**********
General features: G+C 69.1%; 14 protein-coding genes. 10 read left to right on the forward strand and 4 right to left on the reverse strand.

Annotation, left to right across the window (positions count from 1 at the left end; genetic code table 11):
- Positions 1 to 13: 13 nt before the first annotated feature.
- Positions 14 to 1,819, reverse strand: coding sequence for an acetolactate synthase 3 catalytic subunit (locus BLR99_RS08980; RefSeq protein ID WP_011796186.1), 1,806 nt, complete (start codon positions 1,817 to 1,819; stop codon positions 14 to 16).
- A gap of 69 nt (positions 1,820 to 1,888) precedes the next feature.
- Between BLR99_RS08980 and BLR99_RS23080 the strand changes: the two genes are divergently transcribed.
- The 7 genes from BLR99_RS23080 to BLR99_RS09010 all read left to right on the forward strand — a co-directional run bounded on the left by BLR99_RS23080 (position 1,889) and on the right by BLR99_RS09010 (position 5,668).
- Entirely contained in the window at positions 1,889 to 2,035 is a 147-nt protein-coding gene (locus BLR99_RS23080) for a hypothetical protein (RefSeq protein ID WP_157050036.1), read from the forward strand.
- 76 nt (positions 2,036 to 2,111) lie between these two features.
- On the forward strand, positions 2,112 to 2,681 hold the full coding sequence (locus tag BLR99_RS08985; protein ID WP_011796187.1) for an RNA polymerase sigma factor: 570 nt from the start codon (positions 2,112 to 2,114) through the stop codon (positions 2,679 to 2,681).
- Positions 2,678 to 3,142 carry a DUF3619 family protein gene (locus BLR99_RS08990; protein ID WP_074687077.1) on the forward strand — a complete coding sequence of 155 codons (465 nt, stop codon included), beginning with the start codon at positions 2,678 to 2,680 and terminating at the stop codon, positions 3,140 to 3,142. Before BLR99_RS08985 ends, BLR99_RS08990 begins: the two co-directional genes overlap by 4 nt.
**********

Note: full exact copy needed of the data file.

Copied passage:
General features: G+C 69.1%; 14 protein-coding genes. 10 read left to right on the forward strand and 4 right to left on the reverse strand.

Annotation, left to right across the window (positions count from 1 at the left end; genetic code table 11):
- Positions 1 to 13: 13 nt before the first annotated feature.
- Positions 14 to 1,819, reverse strand: coding sequence for an acetolactate synthase 3 catalytic subunit (locus BLR99_RS08980; RefSeq protein ID WP_011796186.1), 1,806 nt, complete (start codon positions 1,817 to 1,819; stop codon positions 14 to 16).
- A gap of 69 nt (positions 1,820 to 1,888) precedes the next feature.
- Between BLR99_RS08980 and BLR99_RS23080 the strand changes: the two genes are divergently transcribed.
- The 7 genes from BLR99_RS23080 to BLR99_RS09010 all read left to right on the forward strand — a co-directional run bounded on the left by BLR99_RS23080 (position 1,889) and on the right by BLR99_RS09010 (position 5,668).
- Entirely contained in the window at positions 1,889 to 2,035 is a 147-nt protein-coding gene (locus BLR99_RS23080) for a hypothetical protein (RefSeq protein ID WP_157050036.1), read from the forward strand.
- 76 nt (positions 2,036 to 2,111) lie between these two features.
- On the forward strand, positions 2,112 to 2,681 hold the full coding sequence (locus tag BLR99_RS08985; protein ID WP_011796187.1) for an RNA polymerase sigma factor: 570 nt from the start codon (positions 2,112 to 2,114) through the stop codon (positions 2,679 to 2,681).
- Positions 2,678 to 3,142 carry a DUF3619 family protein gene (locus BLR99_RS08990; protein ID WP_074687077.1) on the forward strand — a complete coding sequence of 155 codons (465 nt, stop codon included), beginning with the start codon at positions 2,678 to 2,680 and terminating at the stop codon, positions 3,140 to 3,142. Before BLR99_RS08985 ends, BLR99_RS08990 begins: the two co-directional genes overlap by 4 nt.